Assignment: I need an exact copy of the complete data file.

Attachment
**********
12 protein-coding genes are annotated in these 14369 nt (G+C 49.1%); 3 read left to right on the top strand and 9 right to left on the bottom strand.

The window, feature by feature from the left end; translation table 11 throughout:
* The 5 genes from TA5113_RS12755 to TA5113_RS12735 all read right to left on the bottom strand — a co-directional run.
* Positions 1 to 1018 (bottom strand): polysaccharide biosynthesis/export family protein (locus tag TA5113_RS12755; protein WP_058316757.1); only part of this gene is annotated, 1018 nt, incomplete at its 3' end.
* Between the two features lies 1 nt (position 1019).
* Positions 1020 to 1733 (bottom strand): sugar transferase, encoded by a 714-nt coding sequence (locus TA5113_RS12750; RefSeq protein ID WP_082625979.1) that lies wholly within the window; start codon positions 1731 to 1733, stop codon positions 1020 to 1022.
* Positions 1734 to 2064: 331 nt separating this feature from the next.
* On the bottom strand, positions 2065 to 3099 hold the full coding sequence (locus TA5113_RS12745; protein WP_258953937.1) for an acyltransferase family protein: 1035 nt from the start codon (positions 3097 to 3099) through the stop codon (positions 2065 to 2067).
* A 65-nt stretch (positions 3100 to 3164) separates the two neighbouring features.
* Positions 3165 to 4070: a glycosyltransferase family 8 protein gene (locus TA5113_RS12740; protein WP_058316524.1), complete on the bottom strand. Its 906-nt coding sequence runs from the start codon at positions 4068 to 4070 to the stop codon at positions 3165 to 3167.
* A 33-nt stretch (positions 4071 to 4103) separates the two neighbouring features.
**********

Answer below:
12 protein-coding genes are annotated in these 14369 nt (G+C 49.1%); 3 read left to right on the top strand and 9 right to left on the bottom strand.

The window, feature by feature from the left end; translation table 11 throughout:
* The 5 genes from TA5113_RS12755 to TA5113_RS12735 all read right to left on the bottom strand — a co-directional run.
* Positions 1 to 1018 (bottom strand): polysaccharide biosynthesis/export family protein (locus tag TA5113_RS12755; protein WP_058316757.1); only part of this gene is annotated, 1018 nt, incomplete at its 3' end.
* Between the two features lies 1 nt (position 1019).
* Positions 1020 to 1733 (bottom strand): sugar transferase, encoded by a 714-nt coding sequence (locus TA5113_RS12750; RefSeq protein ID WP_082625979.1) that lies wholly within the window; start codon positions 1731 to 1733, stop codon positions 1020 to 1022.
* Positions 1734 to 2064: 331 nt separating this feature from the next.
* On the bottom strand, positions 2065 to 3099 hold the full coding sequence (locus TA5113_RS12745; protein WP_258953937.1) for an acyltransferase family protein: 1035 nt from the start codon (positions 3097 to 3099) through the stop codon (positions 2065 to 2067).
* A 65-nt stretch (positions 3100 to 3164) separates the two neighbouring features.
* Positions 3165 to 4070: a glycosyltransferase family 8 protein gene (locus TA5113_RS12740; protein WP_058316524.1), complete on the bottom strand. Its 906-nt coding sequence runs from the start codon at positions 4068 to 4070 to the stop codon at positions 3165 to 3167.
* A 33-nt stretch (positions 4071 to 4103) separates the two neighbouring features.